Every Thursday (or thereabouts), "Reverend" Anthony Burch monologues about games and gaming culture for a segment we call "Rev Rants."
However inadvertently, a lot of my rants end up addressing the idea of games as a uniquely expressive art form. There is -- and I don't have to qualify the following statement, because that's why God invented hyperbole -- effectively no one on the Internet who truly believes that games are not an art form, even if we're just talking about the art of entertaining people.
There have been, however, a few instances of confusion regarding what is so artistic about games. If I say, "games are an art form," and you say, "yeah -- just look at how beautiful Okami is!," then we're not talking about the same thing.
Hit the jump for an (unfortunately text-based, as I've been busy editing HAWPs this week) explanation of what I'm talking about.
When I say I'm of the position that games are an art form, I mean to say that when pared down to their most minimalistic aspects, games have a unique, medium-specific ability of expression that makes them different from (not superior or inferior to) other mediums.
This is why I brought up the Okami example before the jump. Okami is a visually beautiful game, yes, but its graphics have nothing -- I repeat, nothing -- to do with its belonging to an artistically unique medium. Making things look pretty is not a game-specific skill. The art style certainly has an impact on one's enjoyment of the game, and it's almost definitely one of the first things that pop into my head when I think about Okami, but I would no more point to Okami's beautiful watercolor graphics to exemplify gaming's artfulness than I would present the cover art for Abbey Road to show how uniquely artistic music can be.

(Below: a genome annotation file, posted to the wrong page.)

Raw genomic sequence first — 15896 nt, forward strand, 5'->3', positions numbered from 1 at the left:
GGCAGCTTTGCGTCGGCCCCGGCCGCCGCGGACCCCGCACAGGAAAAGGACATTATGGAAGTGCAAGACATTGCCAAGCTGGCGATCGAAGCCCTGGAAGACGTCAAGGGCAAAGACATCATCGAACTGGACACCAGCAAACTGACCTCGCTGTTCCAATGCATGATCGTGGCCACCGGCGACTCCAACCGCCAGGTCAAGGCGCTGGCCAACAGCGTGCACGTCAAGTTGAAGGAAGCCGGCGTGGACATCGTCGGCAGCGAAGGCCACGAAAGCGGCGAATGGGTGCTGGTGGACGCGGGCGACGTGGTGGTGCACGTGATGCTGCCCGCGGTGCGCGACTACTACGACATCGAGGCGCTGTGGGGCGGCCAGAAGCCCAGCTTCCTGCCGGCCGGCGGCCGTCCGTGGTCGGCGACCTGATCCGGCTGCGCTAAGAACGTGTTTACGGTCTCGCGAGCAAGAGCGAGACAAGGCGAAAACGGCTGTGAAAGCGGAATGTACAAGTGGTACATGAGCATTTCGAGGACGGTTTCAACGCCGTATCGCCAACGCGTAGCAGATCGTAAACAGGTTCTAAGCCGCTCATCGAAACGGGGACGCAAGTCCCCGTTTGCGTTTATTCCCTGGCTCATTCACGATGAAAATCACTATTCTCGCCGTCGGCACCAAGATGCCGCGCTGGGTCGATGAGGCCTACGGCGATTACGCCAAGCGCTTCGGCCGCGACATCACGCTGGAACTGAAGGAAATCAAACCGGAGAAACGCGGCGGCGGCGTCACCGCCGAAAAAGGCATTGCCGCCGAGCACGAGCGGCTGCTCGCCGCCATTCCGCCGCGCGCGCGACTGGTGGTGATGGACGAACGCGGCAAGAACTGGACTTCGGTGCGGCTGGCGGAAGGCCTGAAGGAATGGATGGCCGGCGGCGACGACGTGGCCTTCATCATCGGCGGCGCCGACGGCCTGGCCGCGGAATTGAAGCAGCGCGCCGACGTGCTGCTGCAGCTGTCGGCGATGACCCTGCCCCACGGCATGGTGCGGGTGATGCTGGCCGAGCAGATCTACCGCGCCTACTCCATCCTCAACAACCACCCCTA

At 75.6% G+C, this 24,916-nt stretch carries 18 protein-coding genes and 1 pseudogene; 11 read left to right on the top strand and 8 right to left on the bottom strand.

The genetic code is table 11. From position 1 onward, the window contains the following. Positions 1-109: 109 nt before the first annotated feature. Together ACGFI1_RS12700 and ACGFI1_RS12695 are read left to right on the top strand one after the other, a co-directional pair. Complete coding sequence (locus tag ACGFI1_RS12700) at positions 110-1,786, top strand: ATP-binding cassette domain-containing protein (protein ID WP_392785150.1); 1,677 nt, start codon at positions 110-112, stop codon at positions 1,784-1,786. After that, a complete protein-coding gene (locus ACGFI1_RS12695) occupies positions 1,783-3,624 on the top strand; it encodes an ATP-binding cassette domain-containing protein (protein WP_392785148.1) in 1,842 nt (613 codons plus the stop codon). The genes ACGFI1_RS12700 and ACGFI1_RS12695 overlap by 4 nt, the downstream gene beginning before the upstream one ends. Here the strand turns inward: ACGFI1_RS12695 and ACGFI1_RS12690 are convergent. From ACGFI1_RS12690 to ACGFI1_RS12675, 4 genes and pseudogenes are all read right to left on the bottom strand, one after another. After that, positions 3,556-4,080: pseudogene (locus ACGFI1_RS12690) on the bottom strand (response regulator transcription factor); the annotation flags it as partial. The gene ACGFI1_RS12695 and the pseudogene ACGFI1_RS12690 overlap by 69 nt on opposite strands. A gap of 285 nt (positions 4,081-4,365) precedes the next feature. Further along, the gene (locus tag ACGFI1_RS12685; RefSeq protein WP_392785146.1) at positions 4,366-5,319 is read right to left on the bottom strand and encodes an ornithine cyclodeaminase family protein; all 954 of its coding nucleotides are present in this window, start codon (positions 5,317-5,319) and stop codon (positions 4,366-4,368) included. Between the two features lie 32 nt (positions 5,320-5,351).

I would point out the Magic Paintbrush Thing mechanic. I would point out anything interactive, anything that could not possibly be done in any other medium. Film, for instance, can be considered a uniquely expressive medium, thanks at least in part to the power of editing. Simply by juxtaposing images against one another, or letting certain shots go on longer than others, you can evoke a totally unique intellectual or emotional reaction compared to anything found in novels or on the stage (see: Eisenstein's Montage Theory). Gaming has many unique powers like Eistenstein's theory of montage (though the actual phrases being used to describe them vary from designer to designer), and to focus on things like pretty graphics or epic stories at the expense of realizing the uniqueness of gaming's other aspects is to pretty much miss the point.
This is why I'm also hesitant to hold up JRPGs as examples of artistic greatness, at least in the way that I've seen them championed by a fair number of people. Final Fantasy VI may have a cool story, yes, but is it delivered in a way specific to the medium? Or is it conveyed through long dialogue scenes and noninteractive cut scenes? I'm not trying to make some sort of qualitative statement about how good or bad JRPG plots generally are, but it's worth noting that game narratives, at least as conveyed through many, many games across many, many genres, aren't particularly unique to our chosen medium. Though you wouldn't be able to experience the fun of leveling up and finding items (activities that are unique to gaming, and are thus worthy of recognition), a FFVI miniseries would be just as effective at delivering narrative as its source material.
The same goes for pretty much any game that doesn't attempt to fuse story with gameplay in a medium-specific way, whether we're talking about something as simple as increasing immersion by never leaving the protagonist's viewpoint and providing environmental story clues (see: Valve, BioShock), or as far-reaching as allowing the player to determine where the story will go at any given time (à la Masq). Or, in getting rid of story almost entirely (Dwarf Fortress, Spelunky, the better parts of Fable II and Far Cry 2).
I more or less shat on "fun" games in my last few rants, but it's worth saying that as a medium, games have the ability to deliver unique fun in ways that other artistic mediums can simply never touch. There is something artful in how unusually satisfying it feels to chainsaw a Locust in Gears of War. There is something aesthetically interesting about dicking around in Wii Sports or Bookworm Adventures that you can't really get through other mediums. I'd love to see our medium use its expressive strengths in other directions as well, but "fun," and the unique dimensions it takes within videogaming, are unquestionable support for the idea that games can deliver unique feelings and ideas through unique avenues.
And if none of that proves they're an art form, I don't know what the hell to say.
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